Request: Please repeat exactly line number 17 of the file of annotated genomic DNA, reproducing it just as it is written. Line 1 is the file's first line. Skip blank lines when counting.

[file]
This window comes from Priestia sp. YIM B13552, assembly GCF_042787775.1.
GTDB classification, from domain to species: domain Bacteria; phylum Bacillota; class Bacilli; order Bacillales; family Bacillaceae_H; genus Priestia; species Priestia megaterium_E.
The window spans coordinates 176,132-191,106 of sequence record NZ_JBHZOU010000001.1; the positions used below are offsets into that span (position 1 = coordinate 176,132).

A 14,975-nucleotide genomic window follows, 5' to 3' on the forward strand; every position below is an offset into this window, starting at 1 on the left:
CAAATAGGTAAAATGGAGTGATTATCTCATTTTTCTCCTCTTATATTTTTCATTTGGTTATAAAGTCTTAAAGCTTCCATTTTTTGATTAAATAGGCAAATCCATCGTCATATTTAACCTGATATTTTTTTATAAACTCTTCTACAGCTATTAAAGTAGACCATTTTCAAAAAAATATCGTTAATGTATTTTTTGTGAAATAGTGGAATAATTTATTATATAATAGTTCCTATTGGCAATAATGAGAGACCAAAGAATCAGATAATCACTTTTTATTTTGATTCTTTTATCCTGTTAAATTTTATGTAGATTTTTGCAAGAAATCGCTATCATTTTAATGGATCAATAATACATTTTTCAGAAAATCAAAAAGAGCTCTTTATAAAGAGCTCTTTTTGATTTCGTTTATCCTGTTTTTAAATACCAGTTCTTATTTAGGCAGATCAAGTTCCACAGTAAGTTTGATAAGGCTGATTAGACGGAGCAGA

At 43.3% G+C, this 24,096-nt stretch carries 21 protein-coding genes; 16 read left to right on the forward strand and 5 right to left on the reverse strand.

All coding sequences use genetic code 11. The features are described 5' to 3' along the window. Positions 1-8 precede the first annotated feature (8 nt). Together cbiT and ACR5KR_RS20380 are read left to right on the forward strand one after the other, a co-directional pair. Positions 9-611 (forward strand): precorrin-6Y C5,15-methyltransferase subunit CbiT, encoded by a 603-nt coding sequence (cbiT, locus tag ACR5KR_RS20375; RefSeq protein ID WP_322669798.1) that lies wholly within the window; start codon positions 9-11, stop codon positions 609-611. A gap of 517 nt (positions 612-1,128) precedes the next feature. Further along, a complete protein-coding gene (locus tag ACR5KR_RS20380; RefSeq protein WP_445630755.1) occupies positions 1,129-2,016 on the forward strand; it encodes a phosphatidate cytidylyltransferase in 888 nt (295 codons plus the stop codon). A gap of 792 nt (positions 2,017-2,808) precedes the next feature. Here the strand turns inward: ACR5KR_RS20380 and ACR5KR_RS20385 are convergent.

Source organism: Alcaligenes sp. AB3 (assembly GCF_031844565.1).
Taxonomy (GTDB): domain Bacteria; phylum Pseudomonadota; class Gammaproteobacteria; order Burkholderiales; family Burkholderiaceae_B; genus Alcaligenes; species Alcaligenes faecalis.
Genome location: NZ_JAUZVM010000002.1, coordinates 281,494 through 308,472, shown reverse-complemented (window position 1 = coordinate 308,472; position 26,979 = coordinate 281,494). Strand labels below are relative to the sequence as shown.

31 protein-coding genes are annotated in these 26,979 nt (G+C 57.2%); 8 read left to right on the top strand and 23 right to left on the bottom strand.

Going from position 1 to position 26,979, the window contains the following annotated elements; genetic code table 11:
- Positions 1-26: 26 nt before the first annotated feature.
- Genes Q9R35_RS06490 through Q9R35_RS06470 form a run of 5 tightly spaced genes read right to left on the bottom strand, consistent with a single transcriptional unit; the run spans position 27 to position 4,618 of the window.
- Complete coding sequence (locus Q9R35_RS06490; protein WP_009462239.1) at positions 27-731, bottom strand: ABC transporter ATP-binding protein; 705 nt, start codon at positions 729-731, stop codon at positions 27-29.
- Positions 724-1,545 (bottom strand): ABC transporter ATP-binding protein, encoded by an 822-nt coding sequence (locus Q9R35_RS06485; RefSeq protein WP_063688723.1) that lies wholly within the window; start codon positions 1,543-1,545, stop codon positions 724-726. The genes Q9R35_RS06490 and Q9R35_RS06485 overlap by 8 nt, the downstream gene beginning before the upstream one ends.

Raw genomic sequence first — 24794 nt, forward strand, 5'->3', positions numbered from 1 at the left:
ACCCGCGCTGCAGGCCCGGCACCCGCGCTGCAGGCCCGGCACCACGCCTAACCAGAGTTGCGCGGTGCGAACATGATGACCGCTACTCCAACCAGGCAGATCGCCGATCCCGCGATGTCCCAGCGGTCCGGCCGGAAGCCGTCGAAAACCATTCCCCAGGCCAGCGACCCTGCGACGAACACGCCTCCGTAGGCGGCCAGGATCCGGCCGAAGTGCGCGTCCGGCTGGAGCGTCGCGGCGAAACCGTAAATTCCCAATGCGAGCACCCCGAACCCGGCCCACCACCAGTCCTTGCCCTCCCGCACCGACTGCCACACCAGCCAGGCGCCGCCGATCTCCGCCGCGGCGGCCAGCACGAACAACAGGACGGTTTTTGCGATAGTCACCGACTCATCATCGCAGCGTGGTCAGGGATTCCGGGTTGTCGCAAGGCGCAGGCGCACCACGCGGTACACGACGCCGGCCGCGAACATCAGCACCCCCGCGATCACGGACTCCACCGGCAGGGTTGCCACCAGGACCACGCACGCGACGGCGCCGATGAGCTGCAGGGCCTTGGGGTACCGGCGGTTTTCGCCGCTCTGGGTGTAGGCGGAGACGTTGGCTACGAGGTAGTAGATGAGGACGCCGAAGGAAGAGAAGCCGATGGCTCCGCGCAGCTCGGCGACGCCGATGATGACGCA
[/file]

Raw genomic sequence first — 24794 nt, forward strand, 5'->3', positions numbered from 1 at the left: